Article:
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Excerpts from chapters from Understanding The Scarlet Letter:

Excerpts from chapters from Understanding The Scarlet Letter: A Student Casebook to Issues, Sources, and Historical Documents by Claudia Durst Johnson (courtesy of Greenwood Press)

In "A Literary Analysis of The Scarlet Letter" (pp. 17-19), Johnson indicates that Pearl recognizes Chillingworth's connection with Satan and that Pearl (despite her Satanical reputation) is not physical deformed like Chillingworth but beautiful. Johnson insists Pearl is not a daughter of Satan.

"Chillingworth, in his connection with the scarlet letter, is the worst of the Puritan community. He is always identified as the devil or the devil's emissary (126), as an 'archfiend' (151). Pearl, who sees through everyone, is the first to associate him with Satan. And by the time of Hester's last private interview with him, just before she reveals his identity to Dimmesdale, she also sees him as a satanic figure in the form of a bat (169).

[. . .]

Chillingworth's evil character-like something right out of melodrama -- is also reflected in his physical appearance. As his human faculties become more and more out of balance -- his intellect becoming overdeveloped at the expense of his heart -- one side of his body becomes out of balance with the other. Even when he married Hester, this man of the study and laboratory already had a humped back. His deformity of body finally represents a deformity of character in which heart and soul play little part. As a result, he becomes at last bent over toward the ground, more like a snake than a human being. The contrast here is with Pearl, who, while she is thought by some in the community to be the child of Satan, is still strikingly beautiful, a perfect physical specimen.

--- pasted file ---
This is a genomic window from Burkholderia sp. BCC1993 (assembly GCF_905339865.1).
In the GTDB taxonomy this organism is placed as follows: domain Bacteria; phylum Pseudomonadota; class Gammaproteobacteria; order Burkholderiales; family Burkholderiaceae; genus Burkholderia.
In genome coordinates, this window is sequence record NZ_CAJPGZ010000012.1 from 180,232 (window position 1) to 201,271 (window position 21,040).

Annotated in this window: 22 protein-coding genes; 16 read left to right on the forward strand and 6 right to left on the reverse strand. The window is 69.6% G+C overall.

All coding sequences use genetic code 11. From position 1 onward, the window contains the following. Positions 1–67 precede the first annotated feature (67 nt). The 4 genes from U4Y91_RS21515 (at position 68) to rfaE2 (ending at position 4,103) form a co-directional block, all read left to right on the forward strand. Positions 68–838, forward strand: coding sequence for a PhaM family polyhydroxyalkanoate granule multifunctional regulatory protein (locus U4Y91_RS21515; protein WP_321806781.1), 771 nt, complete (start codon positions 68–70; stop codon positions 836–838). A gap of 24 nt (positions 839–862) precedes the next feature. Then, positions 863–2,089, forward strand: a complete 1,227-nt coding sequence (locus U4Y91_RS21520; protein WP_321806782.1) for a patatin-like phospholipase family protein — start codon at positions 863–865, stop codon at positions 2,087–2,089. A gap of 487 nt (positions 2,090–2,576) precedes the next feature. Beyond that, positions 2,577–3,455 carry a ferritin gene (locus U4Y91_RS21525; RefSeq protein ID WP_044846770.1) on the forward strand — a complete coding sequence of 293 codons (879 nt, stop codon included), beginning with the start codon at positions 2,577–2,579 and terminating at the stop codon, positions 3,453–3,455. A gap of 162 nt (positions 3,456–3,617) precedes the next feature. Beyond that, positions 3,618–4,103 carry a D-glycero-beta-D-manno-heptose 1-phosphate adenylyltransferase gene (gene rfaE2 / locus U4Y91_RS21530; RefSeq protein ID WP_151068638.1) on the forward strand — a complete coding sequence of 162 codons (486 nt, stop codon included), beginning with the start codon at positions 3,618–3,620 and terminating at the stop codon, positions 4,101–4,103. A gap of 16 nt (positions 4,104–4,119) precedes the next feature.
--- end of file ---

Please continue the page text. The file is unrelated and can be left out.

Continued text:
In one aspect of human nature, however, Chillingworth is like no other. While not sharing in the full range of human warmth and emotions encompassed by the 'A,' he becomes monomaniacally supreme in one aspect alone, sacrificing all things good, even his own life and health, for that diabolical distortion of human character -- revenge. He embodies the 'A' for avenger. Torturing the man who has fathered a child with his wife becomes the sole purpose of Chillingworth's life. Then, through his determined searching, he discovers at last that Dimmesdale, too, has an 'A' on his heart corresponding to Hester's.

Chillingworth 's 'A' may also stand for alchemist and artist, for he is both.

[. . .]

From this allegiance of Chillingworth and the community come several other ironies. While the community thinks that the Black Man abides in the forest, he actually abides among them in the form of their honored guest and 'healer,' Chillingworth. And while the community believes that witchcraft is practiced somewhere in the depths of the forest, the most heinous black magic is practiced with their approval and cooperation right under their noses in Chillingworth's laboratory.

The conclusion that the reader is given to draw, then, is that Hester and Pearl are not respectively, lover and daughter of a Black Man or Satan who inhabits the forest. Rather -- it is the community itself which has a close relationship to the Black Man, in the person of Chillingworth, and encourages his dark arts.

Finally, in exploring the meaning of the "A," the reader arrives at Hawthorne's stated moral: 'Be true! Be true! Be true! Show freely to the world, if not your worst, yet some trait whereby the worst may be inferred!' (242). The true nature of every human is both sinful and angelic, somber and joyful, selfish and loving. To 'be true' means to recognize that we all wear a scarlet letter" (17-19).

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